What Keeps You Alive – I loved the twists and turns this takes. Two women celebrate their anniversary in a cabin owned by one of their families. But the neighbors come by and call the owner by a different name, this begins to unravel their idyll. Goes different places than expected and changes genres and I loved that. Plus, as I said several times elsewhere and will again – I automatically give points to a few people in a single location.

The Irishman – Welcome back Joe Pesci. His ice-cold boss was the best part of Scorcese’s newest gangster epic. Tony said to me it feels like a more mature Goodfellas and I can see that. I’m not one who lumps all of Scorcese films together as the same, but this does feel like so many of his other films. I enjoyed it well enough and was pulled into Robert DeNiro’s tale, but it’s length and familiarity kept The Irishman from soaring. The much talked a bout de-aging effects were usually well done but there were times where it looked very uncanny valley, especially at Young DeNire. We know what DeNiro looked like at that age, and that’s not it. He looks 50, and they’re calling him Kid. Weird.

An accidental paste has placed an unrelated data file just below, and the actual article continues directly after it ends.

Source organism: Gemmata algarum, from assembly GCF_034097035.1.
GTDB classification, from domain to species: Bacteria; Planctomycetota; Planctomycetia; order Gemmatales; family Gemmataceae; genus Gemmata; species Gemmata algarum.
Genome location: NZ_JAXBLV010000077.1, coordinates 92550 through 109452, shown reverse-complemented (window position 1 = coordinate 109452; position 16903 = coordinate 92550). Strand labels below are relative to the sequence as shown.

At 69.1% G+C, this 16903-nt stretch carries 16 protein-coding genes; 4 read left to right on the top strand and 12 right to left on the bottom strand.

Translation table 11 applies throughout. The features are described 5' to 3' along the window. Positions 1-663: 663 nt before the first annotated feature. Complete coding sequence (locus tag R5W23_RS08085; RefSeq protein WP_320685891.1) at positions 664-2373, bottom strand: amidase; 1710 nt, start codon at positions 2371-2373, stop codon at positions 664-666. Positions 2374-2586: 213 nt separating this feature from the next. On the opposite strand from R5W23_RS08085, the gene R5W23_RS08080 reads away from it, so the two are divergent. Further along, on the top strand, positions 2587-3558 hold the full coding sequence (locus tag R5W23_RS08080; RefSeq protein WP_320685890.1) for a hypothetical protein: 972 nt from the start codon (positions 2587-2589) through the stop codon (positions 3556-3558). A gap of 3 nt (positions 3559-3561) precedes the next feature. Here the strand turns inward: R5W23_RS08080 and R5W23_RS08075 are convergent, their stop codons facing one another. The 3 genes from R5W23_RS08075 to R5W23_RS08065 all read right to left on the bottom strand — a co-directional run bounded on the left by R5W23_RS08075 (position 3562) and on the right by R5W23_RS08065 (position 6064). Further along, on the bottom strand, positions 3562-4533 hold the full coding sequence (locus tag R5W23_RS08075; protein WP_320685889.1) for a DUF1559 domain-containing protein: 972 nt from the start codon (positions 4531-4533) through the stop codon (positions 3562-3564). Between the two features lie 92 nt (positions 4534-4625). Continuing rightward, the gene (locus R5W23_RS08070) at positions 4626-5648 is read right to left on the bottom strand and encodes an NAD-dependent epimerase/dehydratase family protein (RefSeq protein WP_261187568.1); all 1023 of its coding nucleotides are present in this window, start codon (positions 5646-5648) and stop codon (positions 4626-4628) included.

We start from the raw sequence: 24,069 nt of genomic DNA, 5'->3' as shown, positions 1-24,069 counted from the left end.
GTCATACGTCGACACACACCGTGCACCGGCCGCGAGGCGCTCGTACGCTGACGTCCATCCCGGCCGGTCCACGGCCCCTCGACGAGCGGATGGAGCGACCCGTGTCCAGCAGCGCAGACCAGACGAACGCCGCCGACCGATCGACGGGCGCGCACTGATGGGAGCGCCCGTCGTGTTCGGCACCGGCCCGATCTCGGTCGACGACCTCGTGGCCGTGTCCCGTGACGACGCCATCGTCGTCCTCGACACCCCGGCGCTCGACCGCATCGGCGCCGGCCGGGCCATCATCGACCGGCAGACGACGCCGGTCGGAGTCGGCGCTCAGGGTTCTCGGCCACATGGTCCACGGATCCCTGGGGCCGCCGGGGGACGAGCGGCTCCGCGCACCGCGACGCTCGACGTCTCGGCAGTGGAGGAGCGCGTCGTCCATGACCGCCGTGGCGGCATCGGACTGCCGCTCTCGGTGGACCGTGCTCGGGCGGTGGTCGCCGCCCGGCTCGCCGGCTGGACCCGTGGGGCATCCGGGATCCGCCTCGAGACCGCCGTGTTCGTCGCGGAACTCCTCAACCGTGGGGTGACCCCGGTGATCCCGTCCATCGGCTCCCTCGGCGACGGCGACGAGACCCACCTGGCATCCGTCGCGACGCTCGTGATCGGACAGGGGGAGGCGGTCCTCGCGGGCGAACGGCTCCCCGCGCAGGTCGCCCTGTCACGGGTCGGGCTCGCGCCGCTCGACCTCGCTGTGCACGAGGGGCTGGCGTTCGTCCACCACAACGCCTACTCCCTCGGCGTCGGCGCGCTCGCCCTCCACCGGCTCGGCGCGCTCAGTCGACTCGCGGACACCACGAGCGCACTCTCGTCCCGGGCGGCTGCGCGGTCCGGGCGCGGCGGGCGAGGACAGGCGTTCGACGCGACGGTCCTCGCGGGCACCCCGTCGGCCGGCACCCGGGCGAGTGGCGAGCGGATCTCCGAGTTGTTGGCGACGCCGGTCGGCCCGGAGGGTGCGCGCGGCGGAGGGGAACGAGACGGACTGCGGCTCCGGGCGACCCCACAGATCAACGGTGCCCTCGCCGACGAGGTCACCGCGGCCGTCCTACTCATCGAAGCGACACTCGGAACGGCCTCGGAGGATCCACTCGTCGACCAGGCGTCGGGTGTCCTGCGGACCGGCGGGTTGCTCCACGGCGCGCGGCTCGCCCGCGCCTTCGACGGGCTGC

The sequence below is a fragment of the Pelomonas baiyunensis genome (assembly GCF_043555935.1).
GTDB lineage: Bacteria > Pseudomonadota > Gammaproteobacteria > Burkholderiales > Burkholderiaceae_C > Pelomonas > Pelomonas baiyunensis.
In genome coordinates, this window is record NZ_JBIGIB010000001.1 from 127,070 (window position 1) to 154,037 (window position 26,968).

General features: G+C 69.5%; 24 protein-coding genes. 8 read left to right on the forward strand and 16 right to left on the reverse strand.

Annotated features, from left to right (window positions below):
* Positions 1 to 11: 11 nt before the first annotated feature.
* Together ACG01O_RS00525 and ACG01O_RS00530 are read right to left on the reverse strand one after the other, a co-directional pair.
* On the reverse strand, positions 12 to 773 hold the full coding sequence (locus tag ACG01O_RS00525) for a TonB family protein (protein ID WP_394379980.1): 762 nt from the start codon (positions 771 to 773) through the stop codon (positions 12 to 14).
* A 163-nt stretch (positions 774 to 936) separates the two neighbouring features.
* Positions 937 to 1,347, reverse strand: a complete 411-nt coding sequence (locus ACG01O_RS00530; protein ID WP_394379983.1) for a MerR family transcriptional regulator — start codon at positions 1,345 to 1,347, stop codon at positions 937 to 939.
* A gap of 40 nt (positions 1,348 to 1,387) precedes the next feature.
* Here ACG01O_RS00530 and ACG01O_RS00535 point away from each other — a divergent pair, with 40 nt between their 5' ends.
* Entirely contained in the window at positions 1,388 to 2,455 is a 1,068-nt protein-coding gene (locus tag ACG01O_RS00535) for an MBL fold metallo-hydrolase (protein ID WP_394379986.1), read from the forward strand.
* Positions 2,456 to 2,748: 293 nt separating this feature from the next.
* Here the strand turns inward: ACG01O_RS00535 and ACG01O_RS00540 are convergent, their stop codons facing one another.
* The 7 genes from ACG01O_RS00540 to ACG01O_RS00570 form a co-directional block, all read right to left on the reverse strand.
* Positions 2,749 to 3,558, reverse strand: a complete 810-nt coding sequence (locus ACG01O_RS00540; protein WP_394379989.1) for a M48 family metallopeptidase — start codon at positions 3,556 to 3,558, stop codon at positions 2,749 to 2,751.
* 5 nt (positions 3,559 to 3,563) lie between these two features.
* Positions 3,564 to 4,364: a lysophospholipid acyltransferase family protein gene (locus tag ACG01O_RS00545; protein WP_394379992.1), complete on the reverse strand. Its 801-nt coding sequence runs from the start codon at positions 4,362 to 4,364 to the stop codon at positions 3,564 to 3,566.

A Beautiful Day in the Neighborhood- A good enough melodrama with Fred Rogers dropped in. Tom Hanks is wonderful as Rogers, channeling Roger’s innate and infectious goodness. Rogers was one of the most good people to every get in front of the camera, Hanks radiates that honest goodness. The film loses spark whenever he’s not on screen.

That’s it for Part 1! Follow right into Part 2! Share! Let me know why I’m wrong putting The Irishman down this far!